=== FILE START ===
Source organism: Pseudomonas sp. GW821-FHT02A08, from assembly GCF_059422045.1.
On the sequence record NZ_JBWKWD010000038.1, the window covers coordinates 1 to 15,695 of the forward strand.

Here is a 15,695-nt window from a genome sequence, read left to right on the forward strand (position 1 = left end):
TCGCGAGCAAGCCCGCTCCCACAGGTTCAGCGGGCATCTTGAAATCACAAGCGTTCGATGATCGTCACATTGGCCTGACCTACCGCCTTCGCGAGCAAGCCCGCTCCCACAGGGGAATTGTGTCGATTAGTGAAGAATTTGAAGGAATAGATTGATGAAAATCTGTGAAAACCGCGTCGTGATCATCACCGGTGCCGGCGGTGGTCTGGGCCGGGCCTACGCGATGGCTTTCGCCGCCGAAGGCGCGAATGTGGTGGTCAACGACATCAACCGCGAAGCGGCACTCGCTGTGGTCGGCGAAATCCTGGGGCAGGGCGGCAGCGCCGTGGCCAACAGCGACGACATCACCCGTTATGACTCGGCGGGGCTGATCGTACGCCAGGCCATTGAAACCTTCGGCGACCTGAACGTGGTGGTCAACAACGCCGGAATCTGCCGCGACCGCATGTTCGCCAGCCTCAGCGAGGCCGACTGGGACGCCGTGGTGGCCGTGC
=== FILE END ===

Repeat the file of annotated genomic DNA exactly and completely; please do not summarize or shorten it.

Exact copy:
Source organism: Pseudomonas sp. GW821-FHT02A08, from assembly GCF_059422045.1.
On the sequence record NZ_JBWKWD010000038.1, the window covers coordinates 1 to 15,695 of the forward strand.

Here is a 15,695-nt window from a genome sequence, read left to right on the forward strand (position 1 = left end):
TCGCGAGCAAGCCCGCTCCCACAGGTTCAGCGGGCATCTTGAAATCACAAGCGTTCGATGATCGTCACATTGGCCTGACCTACCGCCTTCGCGAGCAAGCCCGCTCCCACAGGGGAATTGTGTCGATTAGTGAAGAATTTGAAGGAATAGATTGATGAAAATCTGTGAAAACCGCGTCGTGATCATCACCGGTGCCGGCGGTGGTCTGGGCCGGGCCTACGCGATGGCTTTCGCCGCCGAAGGCGCGAATGTGGTGGTCAACGACATCAACCGCGAAGCGGCACTCGCTGTGGTCGGCGAAATCCTGGGGCAGGGCGGCAGCGCCGTGGCCAACAGCGACGACATCACCCGTTATGACTCGGCGGGGCTGATCGTACGCCAGGCCATTGAAACCTTCGGCGACCTGAACGTGGTGGTCAACAACGCCGGAATCTGCCGCGACCGCATGTTCGCCAGCCTCAGCGAGGCCGACTGGGACGCCGTGGTGGCCGTGC